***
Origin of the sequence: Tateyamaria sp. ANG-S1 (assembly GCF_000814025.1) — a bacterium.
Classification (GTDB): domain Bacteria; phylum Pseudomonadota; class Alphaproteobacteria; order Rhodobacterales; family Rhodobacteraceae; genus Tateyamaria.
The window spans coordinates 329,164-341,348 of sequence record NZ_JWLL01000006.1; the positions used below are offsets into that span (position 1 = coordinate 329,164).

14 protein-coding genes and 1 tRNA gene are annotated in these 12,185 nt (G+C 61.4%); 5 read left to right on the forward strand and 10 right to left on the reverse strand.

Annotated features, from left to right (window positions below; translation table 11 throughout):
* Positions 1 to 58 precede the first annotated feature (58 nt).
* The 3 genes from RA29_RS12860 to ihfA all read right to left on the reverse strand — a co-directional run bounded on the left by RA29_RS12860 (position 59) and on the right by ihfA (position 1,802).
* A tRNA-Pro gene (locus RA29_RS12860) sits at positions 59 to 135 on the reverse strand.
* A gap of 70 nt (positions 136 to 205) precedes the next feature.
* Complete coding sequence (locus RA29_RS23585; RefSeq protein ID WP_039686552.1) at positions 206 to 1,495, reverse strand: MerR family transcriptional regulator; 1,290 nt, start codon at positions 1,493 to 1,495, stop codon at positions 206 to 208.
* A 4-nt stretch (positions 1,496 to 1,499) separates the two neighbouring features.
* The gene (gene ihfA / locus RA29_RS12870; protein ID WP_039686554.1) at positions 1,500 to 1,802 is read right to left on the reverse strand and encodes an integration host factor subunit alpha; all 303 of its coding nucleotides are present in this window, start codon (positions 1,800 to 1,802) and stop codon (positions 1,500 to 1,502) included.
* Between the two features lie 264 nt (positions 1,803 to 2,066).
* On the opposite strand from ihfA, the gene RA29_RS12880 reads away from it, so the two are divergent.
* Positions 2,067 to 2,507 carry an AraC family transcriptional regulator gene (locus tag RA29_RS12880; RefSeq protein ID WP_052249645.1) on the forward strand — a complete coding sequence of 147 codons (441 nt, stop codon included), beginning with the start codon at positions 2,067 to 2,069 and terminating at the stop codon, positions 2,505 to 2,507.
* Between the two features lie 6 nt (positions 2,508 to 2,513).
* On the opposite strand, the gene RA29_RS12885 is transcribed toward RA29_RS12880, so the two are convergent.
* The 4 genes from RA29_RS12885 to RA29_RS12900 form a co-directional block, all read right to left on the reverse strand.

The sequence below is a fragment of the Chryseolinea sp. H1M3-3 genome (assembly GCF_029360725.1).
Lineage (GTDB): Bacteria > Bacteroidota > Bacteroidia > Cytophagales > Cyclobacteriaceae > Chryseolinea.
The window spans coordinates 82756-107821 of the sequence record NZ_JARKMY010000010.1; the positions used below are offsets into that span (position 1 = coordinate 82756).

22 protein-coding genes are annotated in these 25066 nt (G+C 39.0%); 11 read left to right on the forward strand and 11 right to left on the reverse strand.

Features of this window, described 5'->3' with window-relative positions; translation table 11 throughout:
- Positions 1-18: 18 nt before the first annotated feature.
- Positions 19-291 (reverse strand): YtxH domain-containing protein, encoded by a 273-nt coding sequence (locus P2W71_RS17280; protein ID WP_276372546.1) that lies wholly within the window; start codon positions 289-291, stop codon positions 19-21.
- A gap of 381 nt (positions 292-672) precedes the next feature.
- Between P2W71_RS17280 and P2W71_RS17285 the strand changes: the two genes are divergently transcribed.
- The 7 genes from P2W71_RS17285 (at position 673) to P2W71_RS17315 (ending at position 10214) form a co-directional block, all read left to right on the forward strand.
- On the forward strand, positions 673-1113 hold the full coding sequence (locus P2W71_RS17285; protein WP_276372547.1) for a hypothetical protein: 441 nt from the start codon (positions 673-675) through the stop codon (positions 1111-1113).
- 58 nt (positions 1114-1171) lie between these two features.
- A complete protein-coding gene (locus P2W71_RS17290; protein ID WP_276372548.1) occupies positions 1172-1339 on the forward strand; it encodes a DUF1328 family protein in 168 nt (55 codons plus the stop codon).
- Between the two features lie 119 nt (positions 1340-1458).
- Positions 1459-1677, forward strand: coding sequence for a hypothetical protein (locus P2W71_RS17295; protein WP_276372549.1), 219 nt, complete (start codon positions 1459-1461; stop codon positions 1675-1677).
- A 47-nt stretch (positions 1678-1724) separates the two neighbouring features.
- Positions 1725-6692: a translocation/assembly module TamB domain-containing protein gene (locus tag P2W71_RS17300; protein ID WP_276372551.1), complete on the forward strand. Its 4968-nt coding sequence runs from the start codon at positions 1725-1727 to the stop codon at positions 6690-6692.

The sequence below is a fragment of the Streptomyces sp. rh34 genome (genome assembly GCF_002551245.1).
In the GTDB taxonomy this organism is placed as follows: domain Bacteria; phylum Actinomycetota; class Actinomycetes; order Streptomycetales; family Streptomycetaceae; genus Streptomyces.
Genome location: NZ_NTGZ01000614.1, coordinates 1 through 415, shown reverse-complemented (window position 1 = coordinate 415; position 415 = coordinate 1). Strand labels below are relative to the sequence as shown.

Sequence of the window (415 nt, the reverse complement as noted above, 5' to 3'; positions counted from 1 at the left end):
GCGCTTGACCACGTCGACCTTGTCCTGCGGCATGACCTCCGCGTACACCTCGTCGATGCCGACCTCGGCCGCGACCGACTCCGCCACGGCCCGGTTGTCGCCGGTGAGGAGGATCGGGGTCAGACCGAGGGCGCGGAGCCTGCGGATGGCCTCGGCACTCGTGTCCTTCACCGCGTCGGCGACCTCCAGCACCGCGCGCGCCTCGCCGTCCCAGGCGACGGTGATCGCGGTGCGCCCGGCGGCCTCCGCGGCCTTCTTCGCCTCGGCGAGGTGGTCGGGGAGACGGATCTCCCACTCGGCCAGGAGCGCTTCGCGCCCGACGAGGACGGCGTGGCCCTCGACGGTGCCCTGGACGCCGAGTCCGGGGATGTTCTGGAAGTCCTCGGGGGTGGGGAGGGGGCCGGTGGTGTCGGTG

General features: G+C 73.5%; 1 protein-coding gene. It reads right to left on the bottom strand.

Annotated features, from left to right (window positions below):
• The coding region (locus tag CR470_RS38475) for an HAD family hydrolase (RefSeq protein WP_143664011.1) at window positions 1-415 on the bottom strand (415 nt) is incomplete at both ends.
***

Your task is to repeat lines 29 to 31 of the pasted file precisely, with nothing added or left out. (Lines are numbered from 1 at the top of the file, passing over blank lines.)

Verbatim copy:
- On the forward strand, positions 673-1113 hold the full coding sequence (locus P2W71_RS17285; protein WP_276372547.1) for a hypothetical protein: 441 nt from the start codon (positions 673-675) through the stop codon (positions 1111-1113).
- 58 nt (positions 1114-1171) lie between these two features.
- A complete protein-coding gene (locus P2W71_RS17290; protein ID WP_276372548.1) occupies positions 1172-1339 on the forward strand; it encodes a DUF1328 family protein in 168 nt (55 codons plus the stop codon).